And European manufacturers, spurred on by fleets and local authorities with environmental targets to hit, are gearing up to rival the current Japanese domination of the market, a study by international market consultancy Frost & Sullivan claims.
By the end of the decade, Frost & Sullivan predicts that 'mild' hybrid electric vehicles such as the Toyota Prius, Honda Civic IMA and offerings from other manufacturers – notably PSA Group and Renault - will reach 3% penetration of the European market. By 2015, the rate is expected to be about 8% to 10%, with the majority of hybrids being mild systems, where electric motors are used at slow speeds and then switch to petrol as velocity increases.
Julia Reuter, research analyst at Frost & Sullivan, notes: 'We are confident that European vehicle manufacturers will follow the mild hybrid electric vehicle (HEV) route. While research and development outlay in the full hybrid powertrain sector is substantial, the European market is more focused on carbon dioxide rather than reducing emissions of oxides of nitrogen. This makes full hybridisation a less prominent issue than in other markets, such as Japan and North America. Market participants are following diverse strategies and are choosing different degrees of hybridisation in order to develop the most effective solution for the European market.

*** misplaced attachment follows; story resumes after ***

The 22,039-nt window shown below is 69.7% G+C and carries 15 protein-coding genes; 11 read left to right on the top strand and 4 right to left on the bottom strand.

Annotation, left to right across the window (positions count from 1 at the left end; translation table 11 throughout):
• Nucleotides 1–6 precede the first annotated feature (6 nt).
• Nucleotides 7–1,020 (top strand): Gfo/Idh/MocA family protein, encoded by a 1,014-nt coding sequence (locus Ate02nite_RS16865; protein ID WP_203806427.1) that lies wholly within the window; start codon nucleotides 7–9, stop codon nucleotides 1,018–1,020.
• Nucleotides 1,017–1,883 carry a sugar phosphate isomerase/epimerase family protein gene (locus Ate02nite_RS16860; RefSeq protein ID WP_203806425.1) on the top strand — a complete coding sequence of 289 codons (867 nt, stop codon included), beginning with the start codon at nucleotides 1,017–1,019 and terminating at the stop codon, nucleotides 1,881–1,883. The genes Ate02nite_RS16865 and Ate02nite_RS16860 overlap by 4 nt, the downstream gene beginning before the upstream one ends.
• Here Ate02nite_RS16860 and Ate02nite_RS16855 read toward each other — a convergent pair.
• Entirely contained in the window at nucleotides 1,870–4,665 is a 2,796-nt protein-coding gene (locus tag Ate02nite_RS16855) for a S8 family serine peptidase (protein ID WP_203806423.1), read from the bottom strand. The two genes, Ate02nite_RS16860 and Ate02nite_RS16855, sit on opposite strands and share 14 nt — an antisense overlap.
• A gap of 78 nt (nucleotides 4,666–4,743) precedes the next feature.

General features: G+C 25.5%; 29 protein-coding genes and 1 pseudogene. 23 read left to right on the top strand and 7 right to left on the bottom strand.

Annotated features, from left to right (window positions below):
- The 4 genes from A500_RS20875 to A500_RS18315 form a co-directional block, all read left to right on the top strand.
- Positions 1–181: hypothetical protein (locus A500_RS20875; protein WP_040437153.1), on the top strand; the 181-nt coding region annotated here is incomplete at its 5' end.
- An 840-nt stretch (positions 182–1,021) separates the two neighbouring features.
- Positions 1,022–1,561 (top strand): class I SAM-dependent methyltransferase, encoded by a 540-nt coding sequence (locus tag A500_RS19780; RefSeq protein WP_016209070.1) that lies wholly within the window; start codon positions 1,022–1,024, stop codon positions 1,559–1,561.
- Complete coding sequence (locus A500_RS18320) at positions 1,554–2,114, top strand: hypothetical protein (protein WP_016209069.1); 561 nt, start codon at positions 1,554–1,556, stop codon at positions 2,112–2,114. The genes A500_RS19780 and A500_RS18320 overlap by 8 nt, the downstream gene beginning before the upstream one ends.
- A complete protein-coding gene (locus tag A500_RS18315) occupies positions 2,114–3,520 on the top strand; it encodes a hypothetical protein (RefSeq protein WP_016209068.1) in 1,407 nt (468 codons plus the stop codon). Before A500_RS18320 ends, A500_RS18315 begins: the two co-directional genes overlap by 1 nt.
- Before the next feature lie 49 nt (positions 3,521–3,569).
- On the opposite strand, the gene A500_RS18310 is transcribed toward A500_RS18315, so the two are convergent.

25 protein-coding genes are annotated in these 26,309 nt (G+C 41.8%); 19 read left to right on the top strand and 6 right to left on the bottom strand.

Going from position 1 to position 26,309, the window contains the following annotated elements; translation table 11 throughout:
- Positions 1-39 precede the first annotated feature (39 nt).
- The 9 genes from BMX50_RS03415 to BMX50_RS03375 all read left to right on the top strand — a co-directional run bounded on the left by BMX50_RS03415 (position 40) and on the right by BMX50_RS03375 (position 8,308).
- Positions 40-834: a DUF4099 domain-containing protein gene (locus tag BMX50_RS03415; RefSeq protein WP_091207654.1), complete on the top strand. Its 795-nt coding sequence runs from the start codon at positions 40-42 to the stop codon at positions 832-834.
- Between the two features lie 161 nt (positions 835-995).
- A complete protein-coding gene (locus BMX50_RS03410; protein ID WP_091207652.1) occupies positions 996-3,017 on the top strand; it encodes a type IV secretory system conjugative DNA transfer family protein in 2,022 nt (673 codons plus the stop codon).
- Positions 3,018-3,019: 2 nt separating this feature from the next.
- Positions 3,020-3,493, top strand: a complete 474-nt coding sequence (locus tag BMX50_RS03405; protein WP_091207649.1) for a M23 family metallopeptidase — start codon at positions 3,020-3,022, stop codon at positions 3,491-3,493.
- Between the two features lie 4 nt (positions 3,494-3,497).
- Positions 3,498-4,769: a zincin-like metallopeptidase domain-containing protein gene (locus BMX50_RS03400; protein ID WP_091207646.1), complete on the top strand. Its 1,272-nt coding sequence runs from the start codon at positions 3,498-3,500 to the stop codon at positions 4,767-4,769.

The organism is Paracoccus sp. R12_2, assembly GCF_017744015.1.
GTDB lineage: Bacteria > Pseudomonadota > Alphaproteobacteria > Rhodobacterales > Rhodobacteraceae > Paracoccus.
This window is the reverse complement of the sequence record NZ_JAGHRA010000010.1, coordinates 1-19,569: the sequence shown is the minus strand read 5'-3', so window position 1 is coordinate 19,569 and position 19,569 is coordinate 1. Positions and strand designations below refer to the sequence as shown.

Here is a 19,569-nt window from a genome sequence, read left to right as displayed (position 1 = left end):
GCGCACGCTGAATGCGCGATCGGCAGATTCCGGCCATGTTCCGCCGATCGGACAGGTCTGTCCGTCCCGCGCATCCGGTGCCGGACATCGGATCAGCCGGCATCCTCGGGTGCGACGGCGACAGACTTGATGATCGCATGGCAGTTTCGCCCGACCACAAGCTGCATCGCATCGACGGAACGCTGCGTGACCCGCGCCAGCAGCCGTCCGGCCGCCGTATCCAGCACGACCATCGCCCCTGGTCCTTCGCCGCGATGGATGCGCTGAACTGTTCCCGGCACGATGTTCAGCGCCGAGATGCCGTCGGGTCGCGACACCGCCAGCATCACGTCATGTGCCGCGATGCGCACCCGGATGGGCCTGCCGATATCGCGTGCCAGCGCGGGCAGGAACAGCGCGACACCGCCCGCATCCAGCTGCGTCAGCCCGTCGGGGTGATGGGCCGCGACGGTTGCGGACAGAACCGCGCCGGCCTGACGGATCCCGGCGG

'PSA Group is considering the progressive introduction of three hybrid levels (mini, mild and full HEVs), while Toyota is expected to target the market mainly with full hybrids and both Renault and Fiat Auto's development is concentrated on mild hybrids. Reuter added: 'Ford of Europe is vying for the role of fuel economy leader and sees mild HEVs as an important enabling technology, whereas Volkswagen regards 15% of fuel economy the optimum degree of hybridisation.'
The report claimed that Opel (Vauxhall) and Daimler- Chrysler are developing hybrid configurations which are set to launch during the second half of the decade, while Honda's Civic IMA is poised to lead the European mild HEV market until at least 2005.
It added that the UK is the 'most potent force in the adoption of hybrid electric vehicles', with France and Germany lagging behind.